Leishmania

Leishmania

Q. 1

Nasopharyngeal leishmaniasis is caused due to?

 A

Leishmania brazilensis

 B

Leishmania tropica

 C

Leishmania chagasis

 D

Leishmania donovanii

Q. 1

Nasopharyngeal leishmaniasis is caused due to?

 A

Leishmania brazilensis

 B

Leishmania tropica

 C

Leishmania chagasis

 D

Leishmania donovanii

Ans. A

Explanation:

Ans. is `a’ i.e., Leishmania brazilensis

.    Leishmania braziliensis causes mucocutaneous or nasopharyngeal leishmaniasis in Amazonian South America. It is known by many local names. The lesions are slow-growing but extensive (sometimes 5-10 cm). From these sites, migration appears to occur rapidly to the nasopharyngeal or palatine mucosal surfaces, where no further growth may take place for years.


Q. 2

Visceral leishmaniasis –

 A

Caused by L. tropica

 B

Post-leishmaniasis dermatitis is common

 C

Antimonials are useful drugs

 D

All

Q. 2

Visceral leishmaniasis –

 A

Caused by L. tropica

 B

Post-leishmaniasis dermatitis is common

 C

Antimonials are useful drugs

 D

All

Ans. C

Explanation:

Ans. is ‘c’ i.e., Antimonials are useful drugs

Visceral leishmoniasis (kala – azar)

.   Caused by L. donovani

.   Phlebotomus argentipes is responsible for the transmission of visceral leishmaniasis. (Phlobotomus sergenti and papatasi are responsible for the transmission of cutaneous leishmaniasis).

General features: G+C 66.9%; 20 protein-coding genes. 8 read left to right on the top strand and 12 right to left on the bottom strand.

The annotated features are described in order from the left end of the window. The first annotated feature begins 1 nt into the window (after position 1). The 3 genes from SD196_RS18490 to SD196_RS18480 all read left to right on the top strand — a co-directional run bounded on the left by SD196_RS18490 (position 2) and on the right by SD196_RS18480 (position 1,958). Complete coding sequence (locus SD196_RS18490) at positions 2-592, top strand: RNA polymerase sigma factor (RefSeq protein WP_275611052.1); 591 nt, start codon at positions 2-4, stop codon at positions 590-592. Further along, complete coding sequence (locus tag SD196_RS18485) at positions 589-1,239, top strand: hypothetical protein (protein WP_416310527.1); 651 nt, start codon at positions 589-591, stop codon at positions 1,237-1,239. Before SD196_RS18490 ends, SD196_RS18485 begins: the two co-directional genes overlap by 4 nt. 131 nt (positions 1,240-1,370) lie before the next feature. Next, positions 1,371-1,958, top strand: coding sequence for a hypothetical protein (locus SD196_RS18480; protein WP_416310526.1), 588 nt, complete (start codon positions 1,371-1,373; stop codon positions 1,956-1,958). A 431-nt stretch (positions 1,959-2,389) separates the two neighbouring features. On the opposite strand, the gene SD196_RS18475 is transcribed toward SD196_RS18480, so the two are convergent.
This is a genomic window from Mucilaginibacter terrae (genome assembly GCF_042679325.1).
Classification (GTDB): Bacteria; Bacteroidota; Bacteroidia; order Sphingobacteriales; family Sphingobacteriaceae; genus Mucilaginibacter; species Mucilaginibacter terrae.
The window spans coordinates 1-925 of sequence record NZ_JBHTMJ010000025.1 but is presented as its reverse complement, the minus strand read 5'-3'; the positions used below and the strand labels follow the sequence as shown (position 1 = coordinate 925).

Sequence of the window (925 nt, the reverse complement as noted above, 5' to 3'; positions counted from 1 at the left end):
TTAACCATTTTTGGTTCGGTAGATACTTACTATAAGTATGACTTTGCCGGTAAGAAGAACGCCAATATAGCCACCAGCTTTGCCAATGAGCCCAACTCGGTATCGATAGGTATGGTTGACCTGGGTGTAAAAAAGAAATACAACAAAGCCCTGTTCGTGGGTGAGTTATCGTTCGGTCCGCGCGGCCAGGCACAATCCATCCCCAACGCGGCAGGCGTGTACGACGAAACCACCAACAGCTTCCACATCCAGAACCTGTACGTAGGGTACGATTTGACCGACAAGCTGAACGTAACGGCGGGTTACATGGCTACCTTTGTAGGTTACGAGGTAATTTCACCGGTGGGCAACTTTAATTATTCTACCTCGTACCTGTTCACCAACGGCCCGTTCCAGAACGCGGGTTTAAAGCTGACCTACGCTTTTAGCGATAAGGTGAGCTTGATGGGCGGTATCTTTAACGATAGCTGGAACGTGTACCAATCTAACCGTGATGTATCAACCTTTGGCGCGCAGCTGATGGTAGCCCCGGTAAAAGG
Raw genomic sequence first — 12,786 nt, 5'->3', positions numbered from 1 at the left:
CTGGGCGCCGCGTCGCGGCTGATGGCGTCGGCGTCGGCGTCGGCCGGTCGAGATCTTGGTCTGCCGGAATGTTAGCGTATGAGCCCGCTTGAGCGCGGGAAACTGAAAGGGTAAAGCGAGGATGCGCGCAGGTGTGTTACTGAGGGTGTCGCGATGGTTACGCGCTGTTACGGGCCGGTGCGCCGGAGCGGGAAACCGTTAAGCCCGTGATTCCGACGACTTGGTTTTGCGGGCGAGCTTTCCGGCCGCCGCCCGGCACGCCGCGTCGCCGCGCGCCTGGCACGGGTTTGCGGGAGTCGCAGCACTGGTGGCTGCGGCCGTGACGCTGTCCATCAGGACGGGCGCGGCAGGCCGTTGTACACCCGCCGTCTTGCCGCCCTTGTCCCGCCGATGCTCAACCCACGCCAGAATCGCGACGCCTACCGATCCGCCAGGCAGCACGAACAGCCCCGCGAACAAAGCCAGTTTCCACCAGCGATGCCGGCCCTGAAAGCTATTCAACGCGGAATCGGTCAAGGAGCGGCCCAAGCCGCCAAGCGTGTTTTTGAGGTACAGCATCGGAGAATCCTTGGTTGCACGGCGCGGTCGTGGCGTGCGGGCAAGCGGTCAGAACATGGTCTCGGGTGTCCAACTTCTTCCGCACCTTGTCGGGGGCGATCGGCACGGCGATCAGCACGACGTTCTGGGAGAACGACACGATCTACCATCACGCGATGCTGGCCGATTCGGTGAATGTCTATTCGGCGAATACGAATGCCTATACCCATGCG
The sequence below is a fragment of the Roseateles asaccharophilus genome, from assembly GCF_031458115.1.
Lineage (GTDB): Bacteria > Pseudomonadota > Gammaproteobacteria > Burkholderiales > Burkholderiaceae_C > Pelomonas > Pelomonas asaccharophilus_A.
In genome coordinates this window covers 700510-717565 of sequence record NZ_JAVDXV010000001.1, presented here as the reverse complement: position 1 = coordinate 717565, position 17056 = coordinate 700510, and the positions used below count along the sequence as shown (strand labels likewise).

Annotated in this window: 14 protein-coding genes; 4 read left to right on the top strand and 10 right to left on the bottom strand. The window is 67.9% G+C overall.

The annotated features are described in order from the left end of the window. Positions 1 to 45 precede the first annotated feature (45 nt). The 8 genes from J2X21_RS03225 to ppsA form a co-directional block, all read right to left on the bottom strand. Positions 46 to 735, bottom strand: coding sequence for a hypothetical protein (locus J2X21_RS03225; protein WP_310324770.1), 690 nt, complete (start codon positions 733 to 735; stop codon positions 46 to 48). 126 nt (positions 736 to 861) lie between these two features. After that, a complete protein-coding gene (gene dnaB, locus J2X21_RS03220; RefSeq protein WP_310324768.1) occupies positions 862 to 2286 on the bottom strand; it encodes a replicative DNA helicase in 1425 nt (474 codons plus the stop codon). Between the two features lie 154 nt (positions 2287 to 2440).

.   Post – kala-azar dermal leishmaniasis develop in 10% of kala-azar patients generally one or two years after completion of antimonial treatment for the original disease.

.   Diagnosis can be made by blood smear. A microscopical examination of a stained blood film may demonstrate amastigote forms of the parasite in the peripheral blood.

Pentavalent antimonial compounds are the first line drugs for treatment of visceral leishmaniasis;

  1. Sodium stibogluconate
  2. Meglumine antimonate

Q. 3

The following are true of kala-azar except ‑

 A

Persistent hypergammaglobulinemia

 B

Pancytopenia

 C

Cancrum oris can occur

 D

Full treatment prevents post kala-azar dermal leishmaniasis

Q. 3

The following are true of kala-azar except ‑

 A

Persistent hypergammaglobulinemia

 B

Pancytopenia

 C

Cancrum oris can occur

 D

Full treatment prevents post kala-azar dermal leishmaniasis

Ans. D

Explanation:

Ans. is ‘d’ i.e., Full treatment prevents post kala azar dermal leishmaniasis

Post kala-azar dermal leishmaniasis

.        Full treatment does not prevent post kala – azar dermal leishmaniasis (PKDL), infact it develops in about 10 percent of kala – azar patients after complete treatment of kala – azar, when the visceral infection disappears but the skin infection persists.

.        The clinical manifestations of PKDL may be of three types

1. Depigmented macules

–           Earliest lesion

–           Trunk and extremities (face less common)

2. Erythmatous patches

–           On nose, cheeks and chin, often having a butterfly distribution (butterfly erythema).

–           Very photosensitive

3. Yellowish pink nodules

Mostly on the face

–     Absence of ulceration of the nodules is a characteristic feature as distinct from oriental sore and espundia. About other options